Written in Golden Gate Park on Friday, December 13, 2012
Thought of the day: it does take more than one person to screw in a light bulb!
Just read an article in The Atlantic Monthly, which is quickly becoming one of my favorite magazines.
It focused on how some manufacturing might be returning to the States. It touched on GE’s leaner approach in its Appliance Park Campus in Louisville, Ky. This is where they manufacturer GE Dishwashers. Historically, it had the teams, such as Marketing and Engineering, spread out across the world. It’s new approach is now to co-locate everyone working on a specific product, such as a dishwasher.
This in-sourcing approach definitely is U-Turn for manufacturers. As the article states:
What has happened? Just five years ago, not to mention 10 or 20 years ago, the unchallenged logic of the global economy was that you couldn’t manufacture much besides a fast-food hamburger in the United States. Now the CEO of America’s leading industrial manufacturing company says it’s not Appliance Park that’s obsolete—it’s off-shoring that is.
Having the a cross-functional team working in one place creates all sorts of synergies as well as reduce the complexity and the costs of shipping parts or products from China to the United States.
In recent years/decades, companies have focused on dispersing their team to different parts of the world based on expertise and labor costs. As we can see with the Boeing’s 787 Dreamliner numerous problems, this approach is not working too well.
Outsourcing might be outdated as a business model for Fortune 500 companies. Even Apple is experimenting with bringing some of its production back to the States.
It isn’t just manufacturing that is coming home. I recently worked with a major software company that outsourced the human part of its social media monitoring to Hungry, only to realize (two years later) that it wasn’t working because there are certain nuances of of the English language and of the Internet World that a non-native speaker might have a problem with. At Intuit, we often had discussions about why were outsourced our call centers to India even though it was impacting our overall customer satisfaction and NetPromotion scores. Although I am not a 100% sure what the company is doing today, I hope they have decided to bring some of their call center operations back home.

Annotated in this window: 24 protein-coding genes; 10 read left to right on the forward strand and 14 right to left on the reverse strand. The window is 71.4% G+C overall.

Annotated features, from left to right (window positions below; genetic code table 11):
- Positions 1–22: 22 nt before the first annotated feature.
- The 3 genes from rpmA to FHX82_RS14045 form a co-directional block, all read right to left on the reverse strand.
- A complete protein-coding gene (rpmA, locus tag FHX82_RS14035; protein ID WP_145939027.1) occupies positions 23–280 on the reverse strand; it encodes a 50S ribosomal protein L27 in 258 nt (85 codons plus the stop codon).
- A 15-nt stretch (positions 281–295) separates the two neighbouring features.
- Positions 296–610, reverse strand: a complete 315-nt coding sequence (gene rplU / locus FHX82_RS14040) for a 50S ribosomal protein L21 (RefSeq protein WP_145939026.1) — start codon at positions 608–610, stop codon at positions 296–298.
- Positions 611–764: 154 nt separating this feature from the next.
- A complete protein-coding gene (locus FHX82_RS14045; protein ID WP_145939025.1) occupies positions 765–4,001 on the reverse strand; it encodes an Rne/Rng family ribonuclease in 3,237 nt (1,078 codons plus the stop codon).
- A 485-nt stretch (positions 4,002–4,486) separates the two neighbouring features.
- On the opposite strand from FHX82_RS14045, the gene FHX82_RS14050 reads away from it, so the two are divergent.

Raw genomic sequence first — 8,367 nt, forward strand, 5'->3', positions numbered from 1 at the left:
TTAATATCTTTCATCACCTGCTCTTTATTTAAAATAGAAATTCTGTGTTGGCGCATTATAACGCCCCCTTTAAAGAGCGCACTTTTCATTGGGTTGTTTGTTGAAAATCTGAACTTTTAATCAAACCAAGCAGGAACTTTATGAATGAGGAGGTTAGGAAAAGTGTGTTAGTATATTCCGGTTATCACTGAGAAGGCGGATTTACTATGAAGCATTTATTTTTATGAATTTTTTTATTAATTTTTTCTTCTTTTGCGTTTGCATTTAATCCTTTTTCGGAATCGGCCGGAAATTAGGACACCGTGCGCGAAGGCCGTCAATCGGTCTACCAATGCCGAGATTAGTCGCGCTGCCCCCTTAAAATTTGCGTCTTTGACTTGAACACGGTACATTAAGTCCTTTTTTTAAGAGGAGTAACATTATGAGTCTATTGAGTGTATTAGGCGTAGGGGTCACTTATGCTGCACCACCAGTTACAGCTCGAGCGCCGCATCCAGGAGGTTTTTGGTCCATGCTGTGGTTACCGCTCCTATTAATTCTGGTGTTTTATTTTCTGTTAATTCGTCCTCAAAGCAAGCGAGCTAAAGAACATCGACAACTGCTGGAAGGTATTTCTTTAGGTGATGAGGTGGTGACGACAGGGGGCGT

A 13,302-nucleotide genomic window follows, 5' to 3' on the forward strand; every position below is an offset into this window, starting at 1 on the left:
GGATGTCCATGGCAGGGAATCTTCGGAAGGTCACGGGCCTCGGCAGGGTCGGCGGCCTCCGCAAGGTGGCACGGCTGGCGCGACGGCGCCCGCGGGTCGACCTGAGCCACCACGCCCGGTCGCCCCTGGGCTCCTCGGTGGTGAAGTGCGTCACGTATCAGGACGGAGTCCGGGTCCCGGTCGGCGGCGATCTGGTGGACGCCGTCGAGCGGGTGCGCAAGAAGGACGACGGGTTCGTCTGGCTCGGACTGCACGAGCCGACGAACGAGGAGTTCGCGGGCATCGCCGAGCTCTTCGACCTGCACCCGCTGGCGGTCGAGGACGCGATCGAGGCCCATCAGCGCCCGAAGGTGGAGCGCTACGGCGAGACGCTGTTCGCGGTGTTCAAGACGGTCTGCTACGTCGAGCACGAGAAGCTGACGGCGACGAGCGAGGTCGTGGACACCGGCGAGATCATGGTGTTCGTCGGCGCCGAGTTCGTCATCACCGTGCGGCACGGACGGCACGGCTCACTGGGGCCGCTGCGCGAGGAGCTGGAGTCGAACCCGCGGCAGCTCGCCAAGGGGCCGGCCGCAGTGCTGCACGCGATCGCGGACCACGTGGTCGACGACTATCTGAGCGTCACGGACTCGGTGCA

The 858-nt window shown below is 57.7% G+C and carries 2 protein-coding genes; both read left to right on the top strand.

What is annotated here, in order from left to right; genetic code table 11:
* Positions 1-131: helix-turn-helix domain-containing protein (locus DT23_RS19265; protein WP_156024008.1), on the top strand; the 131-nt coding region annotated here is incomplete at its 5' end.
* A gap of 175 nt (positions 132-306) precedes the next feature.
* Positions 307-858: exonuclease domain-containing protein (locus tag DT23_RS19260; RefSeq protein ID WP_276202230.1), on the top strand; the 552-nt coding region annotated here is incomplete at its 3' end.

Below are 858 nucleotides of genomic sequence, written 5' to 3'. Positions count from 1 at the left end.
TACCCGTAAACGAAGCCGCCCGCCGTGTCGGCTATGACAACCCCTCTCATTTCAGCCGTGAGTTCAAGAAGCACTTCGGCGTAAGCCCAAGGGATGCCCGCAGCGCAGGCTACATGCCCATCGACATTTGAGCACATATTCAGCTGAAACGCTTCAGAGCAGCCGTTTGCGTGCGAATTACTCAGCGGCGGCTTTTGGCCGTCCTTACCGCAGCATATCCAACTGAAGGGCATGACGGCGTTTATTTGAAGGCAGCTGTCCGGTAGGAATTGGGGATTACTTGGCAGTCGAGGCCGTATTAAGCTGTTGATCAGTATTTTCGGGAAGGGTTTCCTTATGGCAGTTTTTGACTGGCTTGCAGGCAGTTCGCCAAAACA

This is not just because of people’s negative knee jerk reactions to hearing a foreigner on the phone. From a company perspective, it is extremely valuable to place individuals on the front line (customer service) closer to the marketers.
Wouldn’t it be nice if those two groups talked every day. : )
All of this is in line with the popular Lean concept, which my team practiced during my days at Intuit, when we focused on:
- Cross-functional representation: Get people from all different parts of the company involved early on and on a weekly basis.
- Start with one product or niche: Don’t go broad and throw a lot of stuff against the way and put a stake in the ground and focus on one or two segments, and if your product doesn’t sell well to them, try another group; the point being put a 100% of your effort on one group vs. 50% on two groups.
- Launch and learn approach: I hate the word launch because it implies a fixed moment in time, and prefer to get something into market and focus on continuous improvements.
- Betting on small incremental improvements: Similar to the previous statement, but just want to restate that you don’t have to build the Stealth Bomber day one, and instead can improve over time even if it is in small increments.
- Clear milestones (reinforced with ongoing toll-gates, where the team checks in with one another): Have weekly goals of what you want to accomplish and learn and assign owners to present them.
- Customer Involvement (yes, I invite them to my staff meetings): I often hear that we did a focus group at launch. Like my statement about a launch, I believe in continuous integration of customers into my team and business practices
- Consistent measurement: Does this need explanation other than don’t try and measure the ocean, and instead focus on the critical few — less than 10 items, probably closer to 5.
I am consulting to a small company now that has been struggling for a few years because it breaks almost all of the above rules. It doesn’t have a clear target audience and spends most of its time focusing on technological improvements.
Just remember, it does take more than one person to screw in a light bulb!